Op KEEPSAKE has grown from an initial CEFCOM
HQ in-house plan to recover the gifts and tributes sent into theatre to a recovery operation involving two operational commands and a Canadian Forces Directorate that are now tasked with recovering a diverse cross-section of mementos, artifacts and memorials.
For example, to staff CEFCOM and Canada COM we took people out off the office of the assistant deputy minister of materiel] (ADM (Mat)), we took people out of the headquarters down in Kingston, we took people out of the DCDS, we took people around the organization here at National Defence Headquarters and put them into those two organizations to give them a focal point that we never had before.
That's all they do, and then you have these other commands such as CEFCOM and Canada Command, which then use those same resources--and in some cases competing for those same resources.
What we have today is two operational commanders--Canada Command and CEFCOM.
With events such as the Olympics, there's going to be a demand for resources from both Canada Command and CEFCOM.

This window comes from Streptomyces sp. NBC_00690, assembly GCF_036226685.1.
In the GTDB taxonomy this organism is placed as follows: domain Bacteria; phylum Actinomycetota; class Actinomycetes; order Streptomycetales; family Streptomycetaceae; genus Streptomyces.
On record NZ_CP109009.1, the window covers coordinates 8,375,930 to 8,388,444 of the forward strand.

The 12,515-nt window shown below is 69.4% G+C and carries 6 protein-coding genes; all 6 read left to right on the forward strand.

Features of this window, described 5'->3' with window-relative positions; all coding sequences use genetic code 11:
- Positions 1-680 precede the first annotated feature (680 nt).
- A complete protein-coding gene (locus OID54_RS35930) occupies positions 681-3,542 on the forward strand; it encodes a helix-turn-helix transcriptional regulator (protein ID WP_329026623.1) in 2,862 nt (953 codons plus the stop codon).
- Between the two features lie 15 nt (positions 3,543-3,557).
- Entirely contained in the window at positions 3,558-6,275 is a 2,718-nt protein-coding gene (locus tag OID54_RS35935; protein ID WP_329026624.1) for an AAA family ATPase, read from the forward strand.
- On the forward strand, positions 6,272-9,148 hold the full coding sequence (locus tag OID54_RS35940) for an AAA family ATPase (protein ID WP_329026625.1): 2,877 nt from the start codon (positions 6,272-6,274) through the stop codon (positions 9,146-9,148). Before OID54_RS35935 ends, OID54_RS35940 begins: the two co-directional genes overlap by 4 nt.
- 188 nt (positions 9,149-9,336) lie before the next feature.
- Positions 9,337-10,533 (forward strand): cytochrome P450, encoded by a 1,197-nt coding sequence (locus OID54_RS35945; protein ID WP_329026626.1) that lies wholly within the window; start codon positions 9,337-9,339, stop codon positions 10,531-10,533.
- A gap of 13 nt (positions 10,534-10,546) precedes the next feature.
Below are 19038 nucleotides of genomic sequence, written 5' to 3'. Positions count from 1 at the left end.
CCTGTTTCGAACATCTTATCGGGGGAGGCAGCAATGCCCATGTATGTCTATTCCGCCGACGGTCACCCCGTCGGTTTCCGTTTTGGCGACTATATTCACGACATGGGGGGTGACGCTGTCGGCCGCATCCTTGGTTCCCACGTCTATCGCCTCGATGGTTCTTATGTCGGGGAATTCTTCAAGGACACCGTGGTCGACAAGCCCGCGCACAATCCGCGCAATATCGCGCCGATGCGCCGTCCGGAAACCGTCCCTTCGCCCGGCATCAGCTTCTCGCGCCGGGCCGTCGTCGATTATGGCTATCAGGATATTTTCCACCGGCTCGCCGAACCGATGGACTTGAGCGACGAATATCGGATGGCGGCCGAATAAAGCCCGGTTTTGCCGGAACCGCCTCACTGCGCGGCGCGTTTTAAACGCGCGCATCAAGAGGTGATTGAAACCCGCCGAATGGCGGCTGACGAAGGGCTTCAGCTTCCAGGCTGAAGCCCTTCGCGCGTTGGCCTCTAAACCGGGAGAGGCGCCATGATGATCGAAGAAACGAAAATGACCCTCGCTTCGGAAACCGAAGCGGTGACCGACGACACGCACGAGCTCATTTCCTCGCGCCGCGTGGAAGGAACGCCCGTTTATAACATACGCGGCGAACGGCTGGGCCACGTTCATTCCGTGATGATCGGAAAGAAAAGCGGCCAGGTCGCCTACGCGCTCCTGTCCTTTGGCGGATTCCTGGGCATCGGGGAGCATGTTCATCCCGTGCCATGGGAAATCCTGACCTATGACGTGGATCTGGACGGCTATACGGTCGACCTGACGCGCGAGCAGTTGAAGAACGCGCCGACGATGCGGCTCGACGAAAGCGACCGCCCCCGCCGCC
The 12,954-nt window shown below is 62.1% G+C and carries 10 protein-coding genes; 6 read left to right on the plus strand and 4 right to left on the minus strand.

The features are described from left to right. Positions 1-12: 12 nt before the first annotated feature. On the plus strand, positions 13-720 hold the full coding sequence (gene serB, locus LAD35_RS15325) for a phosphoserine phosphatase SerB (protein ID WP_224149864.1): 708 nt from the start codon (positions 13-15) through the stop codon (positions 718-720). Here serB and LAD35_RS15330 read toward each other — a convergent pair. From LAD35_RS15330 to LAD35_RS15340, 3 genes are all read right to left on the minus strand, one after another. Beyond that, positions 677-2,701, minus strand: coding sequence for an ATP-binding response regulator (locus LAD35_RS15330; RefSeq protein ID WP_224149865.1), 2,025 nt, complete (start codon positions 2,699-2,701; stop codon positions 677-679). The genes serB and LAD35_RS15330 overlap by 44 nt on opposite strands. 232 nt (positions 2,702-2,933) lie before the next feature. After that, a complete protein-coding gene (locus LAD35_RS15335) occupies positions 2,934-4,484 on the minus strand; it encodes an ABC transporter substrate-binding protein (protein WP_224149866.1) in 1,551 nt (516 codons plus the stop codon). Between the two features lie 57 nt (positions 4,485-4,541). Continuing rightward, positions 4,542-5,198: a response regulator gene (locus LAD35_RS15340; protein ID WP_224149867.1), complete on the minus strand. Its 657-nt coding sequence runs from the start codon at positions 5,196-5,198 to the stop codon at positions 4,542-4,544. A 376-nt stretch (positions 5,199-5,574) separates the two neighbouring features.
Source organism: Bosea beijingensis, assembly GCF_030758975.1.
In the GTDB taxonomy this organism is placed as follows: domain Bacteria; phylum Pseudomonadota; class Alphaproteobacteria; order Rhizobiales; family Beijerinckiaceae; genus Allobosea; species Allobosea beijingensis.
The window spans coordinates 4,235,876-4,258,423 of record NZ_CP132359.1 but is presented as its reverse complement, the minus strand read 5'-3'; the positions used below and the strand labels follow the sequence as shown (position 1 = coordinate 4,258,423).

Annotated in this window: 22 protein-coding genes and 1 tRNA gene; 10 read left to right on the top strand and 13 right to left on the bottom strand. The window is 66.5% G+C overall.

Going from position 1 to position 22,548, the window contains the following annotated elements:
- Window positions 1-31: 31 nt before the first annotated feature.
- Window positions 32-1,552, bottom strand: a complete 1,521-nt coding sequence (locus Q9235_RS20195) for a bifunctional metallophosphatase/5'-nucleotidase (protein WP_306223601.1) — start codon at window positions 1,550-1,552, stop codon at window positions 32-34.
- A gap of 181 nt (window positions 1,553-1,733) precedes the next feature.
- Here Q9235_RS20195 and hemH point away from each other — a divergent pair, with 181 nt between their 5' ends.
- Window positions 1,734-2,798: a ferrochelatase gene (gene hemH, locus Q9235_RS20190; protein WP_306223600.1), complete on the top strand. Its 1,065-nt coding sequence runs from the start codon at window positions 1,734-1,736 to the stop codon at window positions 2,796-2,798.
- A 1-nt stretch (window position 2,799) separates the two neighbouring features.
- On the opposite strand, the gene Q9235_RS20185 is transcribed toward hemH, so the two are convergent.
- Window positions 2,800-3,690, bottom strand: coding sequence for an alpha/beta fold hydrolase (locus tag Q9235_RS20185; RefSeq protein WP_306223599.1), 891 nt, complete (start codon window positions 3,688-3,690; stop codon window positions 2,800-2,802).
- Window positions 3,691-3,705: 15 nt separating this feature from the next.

So in terms of headquarters structure, CEFCOM has an operations centre in Ottawa and a joint headquarters in Kingston?
In conjunction with and separate from Canada Command and CEFCOM, the Canadian Special Operations Forces Command comprises the elements of the CF that tend to work in the shadows.
Canada's special forces personnel can operate under Canada Command, CEFCOM or operate on their own missions.
With CEFCOM completely bogged down in Afghanistan, it was noted that it was unable to sufficiently pay attention to Canada's other foreign missions.
When I've given a taskforce to either Canada Command or CEFCOM, I essentially devote a part of my staff to actually work for Canada Command and CEFCOM to help them force-employ the special operations task force they have.
So if, hypothetically, there were a situation where both Canada Command and CEFCOM requested troops from you but there weren't enough to go around, who decides on where the troops are sent?
The IED threat is virtually impossible to completely eliminate, as the components to manufacture these devices are readily available through the open market, according to a briefing note provided by CEFCOM